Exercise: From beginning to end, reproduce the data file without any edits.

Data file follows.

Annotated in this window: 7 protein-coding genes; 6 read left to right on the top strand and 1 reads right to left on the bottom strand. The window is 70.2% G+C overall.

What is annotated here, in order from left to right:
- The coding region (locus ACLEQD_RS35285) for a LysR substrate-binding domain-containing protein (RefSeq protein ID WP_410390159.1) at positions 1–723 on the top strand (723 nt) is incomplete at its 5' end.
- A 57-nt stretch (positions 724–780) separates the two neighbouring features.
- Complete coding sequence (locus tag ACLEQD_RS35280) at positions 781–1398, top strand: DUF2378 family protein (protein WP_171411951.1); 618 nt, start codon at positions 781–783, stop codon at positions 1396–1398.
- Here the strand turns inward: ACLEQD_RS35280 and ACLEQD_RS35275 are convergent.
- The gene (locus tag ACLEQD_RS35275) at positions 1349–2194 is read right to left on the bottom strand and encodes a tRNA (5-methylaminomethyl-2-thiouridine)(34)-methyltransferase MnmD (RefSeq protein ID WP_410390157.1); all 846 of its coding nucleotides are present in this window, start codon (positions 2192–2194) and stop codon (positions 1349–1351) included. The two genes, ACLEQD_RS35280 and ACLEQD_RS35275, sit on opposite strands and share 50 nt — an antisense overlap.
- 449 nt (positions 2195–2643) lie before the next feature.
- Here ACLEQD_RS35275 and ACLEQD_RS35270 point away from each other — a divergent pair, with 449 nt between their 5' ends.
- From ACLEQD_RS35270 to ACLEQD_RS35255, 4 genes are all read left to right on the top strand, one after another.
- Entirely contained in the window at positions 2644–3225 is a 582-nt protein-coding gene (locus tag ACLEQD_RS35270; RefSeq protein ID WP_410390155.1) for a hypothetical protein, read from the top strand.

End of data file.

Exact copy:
Annotated in this window: 7 protein-coding genes; 6 read left to right on the top strand and 1 reads right to left on the bottom strand. The window is 70.2% G+C overall.

What is annotated here, in order from left to right:
- The coding region (locus ACLEQD_RS35285) for a LysR substrate-binding domain-containing protein (RefSeq protein ID WP_410390159.1) at positions 1–723 on the top strand (723 nt) is incomplete at its 5' end.
- A 57-nt stretch (positions 724–780) separates the two neighbouring features.
- Complete coding sequence (locus tag ACLEQD_RS35280) at positions 781–1398, top strand: DUF2378 family protein (protein WP_171411951.1); 618 nt, start codon at positions 781–783, stop codon at positions 1396–1398.
- Here the strand turns inward: ACLEQD_RS35280 and ACLEQD_RS35275 are convergent.
- The gene (locus tag ACLEQD_RS35275) at positions 1349–2194 is read right to left on the bottom strand and encodes a tRNA (5-methylaminomethyl-2-thiouridine)(34)-methyltransferase MnmD (RefSeq protein ID WP_410390157.1); all 846 of its coding nucleotides are present in this window, start codon (positions 2192–2194) and stop codon (positions 1349–1351) included. The two genes, ACLEQD_RS35280 and ACLEQD_RS35275, sit on opposite strands and share 50 nt — an antisense overlap.
- 449 nt (positions 2195–2643) lie before the next feature.
- Here ACLEQD_RS35275 and ACLEQD_RS35270 point away from each other — a divergent pair, with 449 nt between their 5' ends.
- From ACLEQD_RS35270 to ACLEQD_RS35255, 4 genes are all read left to right on the top strand, one after another.
- Entirely contained in the window at positions 2644–3225 is a 582-nt protein-coding gene (locus tag ACLEQD_RS35270; RefSeq protein ID WP_410390155.1) for a hypothetical protein, read from the top strand.